Syrians are increasingly vulnerable to many different types of exploitation, and the communities they are living with are also facing difficulties in coping with this vulnerable and impoverished population. Enhanced efforts are under way to identify and support the most vulnerable, including children, the elderly and women. More targeted programmes are being developed to support survivors of sexual and gender-based violence.

Governments in the region are also feeling the strain, with public services stretched to their limits. The generosity of host countries has come at a heavy price. The Syrian conflict is posing a threat to the entire region with dramatic implications for regional security. There are rising tensions between refugees and host communities and cross-border incidents are becoming increasingly common.

Read the Syria Regional Response Plan (Update 5) here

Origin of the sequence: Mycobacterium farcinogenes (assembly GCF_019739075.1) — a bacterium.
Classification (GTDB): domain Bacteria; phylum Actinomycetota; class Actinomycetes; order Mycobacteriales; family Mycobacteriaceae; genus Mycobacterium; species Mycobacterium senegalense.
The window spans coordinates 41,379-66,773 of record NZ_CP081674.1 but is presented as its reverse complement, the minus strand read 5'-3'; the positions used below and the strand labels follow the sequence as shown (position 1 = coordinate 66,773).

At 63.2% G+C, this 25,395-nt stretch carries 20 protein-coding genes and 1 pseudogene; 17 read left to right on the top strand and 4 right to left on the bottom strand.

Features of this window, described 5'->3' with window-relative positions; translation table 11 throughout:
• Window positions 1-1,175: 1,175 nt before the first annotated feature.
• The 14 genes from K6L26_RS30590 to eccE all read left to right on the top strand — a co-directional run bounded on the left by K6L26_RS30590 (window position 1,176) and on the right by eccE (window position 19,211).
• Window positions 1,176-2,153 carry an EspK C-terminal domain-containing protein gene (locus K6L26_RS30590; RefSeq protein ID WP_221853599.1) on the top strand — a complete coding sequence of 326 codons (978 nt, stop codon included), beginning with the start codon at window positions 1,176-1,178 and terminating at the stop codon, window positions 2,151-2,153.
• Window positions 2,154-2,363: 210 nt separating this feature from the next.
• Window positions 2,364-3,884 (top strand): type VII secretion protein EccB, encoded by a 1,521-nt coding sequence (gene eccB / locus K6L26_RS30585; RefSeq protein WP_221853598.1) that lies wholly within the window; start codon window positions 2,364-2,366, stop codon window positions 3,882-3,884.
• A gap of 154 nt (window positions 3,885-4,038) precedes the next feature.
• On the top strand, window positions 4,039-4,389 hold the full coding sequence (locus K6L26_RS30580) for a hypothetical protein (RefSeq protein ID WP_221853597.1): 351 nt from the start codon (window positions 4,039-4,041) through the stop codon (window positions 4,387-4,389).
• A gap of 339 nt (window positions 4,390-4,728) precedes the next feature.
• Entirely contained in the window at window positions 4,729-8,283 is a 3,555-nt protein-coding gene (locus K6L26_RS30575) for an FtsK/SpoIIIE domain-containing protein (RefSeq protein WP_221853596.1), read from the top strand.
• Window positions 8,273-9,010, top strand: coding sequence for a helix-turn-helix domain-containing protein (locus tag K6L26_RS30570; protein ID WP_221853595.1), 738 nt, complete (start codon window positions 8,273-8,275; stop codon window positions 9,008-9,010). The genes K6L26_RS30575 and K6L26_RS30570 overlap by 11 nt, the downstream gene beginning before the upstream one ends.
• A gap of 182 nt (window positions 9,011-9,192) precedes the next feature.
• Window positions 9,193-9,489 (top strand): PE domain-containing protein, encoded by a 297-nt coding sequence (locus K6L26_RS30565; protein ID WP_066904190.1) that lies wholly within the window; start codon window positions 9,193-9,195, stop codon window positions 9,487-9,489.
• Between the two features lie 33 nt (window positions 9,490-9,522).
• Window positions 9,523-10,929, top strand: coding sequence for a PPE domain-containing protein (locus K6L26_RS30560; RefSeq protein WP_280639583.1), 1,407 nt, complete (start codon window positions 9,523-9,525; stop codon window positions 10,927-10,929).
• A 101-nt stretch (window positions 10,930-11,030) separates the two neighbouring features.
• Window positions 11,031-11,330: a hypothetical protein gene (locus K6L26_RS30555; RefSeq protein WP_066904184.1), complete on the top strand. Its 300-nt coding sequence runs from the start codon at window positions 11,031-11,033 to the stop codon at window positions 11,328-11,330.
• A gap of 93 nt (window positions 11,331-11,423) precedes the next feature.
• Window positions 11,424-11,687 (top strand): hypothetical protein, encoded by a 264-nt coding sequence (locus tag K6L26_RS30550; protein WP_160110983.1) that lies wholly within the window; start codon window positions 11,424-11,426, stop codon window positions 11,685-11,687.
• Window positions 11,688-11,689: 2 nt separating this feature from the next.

UNHCR country pages

UNHCR Goodwill Ambassador Angelina Jolie meets Iraqi refugees in Syria

UNHCR Goodwill Ambassador Angelina Jolie returned to the Syrian capital Damascus on 2 October, 2009 to meet Iraqi refugees two years after her last visit. The award-winning American actress, accompanied by her partner Brad Pitt, took the opportunity to urge the international community not to forget the hundreds of thousands of Iraqi refugees who remain in exile despite a relative improvement in the security situation in their homeland. Jolie said most Iraqi refugees cannot return to Iraq in view of the severe trauma they experienced there, the uncertainty linked to the coming Iraqi elections, the security issues and the lack of basic services. They will need continued support from the international community, she said. The Goodwill Ambassador visited the homes of two vulnerable Iraqi families in the Jaramana district of southern Damascus. She was particularly moved during a meeting with a woman from a religious minority who told Jolie how she was physically abused and her son tortured after being abducted earlier this year in Iraq and held for days. They decided to flee to Syria, which has been a generous host to refugees.

UNHCR Goodwill Ambassador Angelina Jolie meets Iraqi refugees in Syria

Syrian Refugees in Lebanon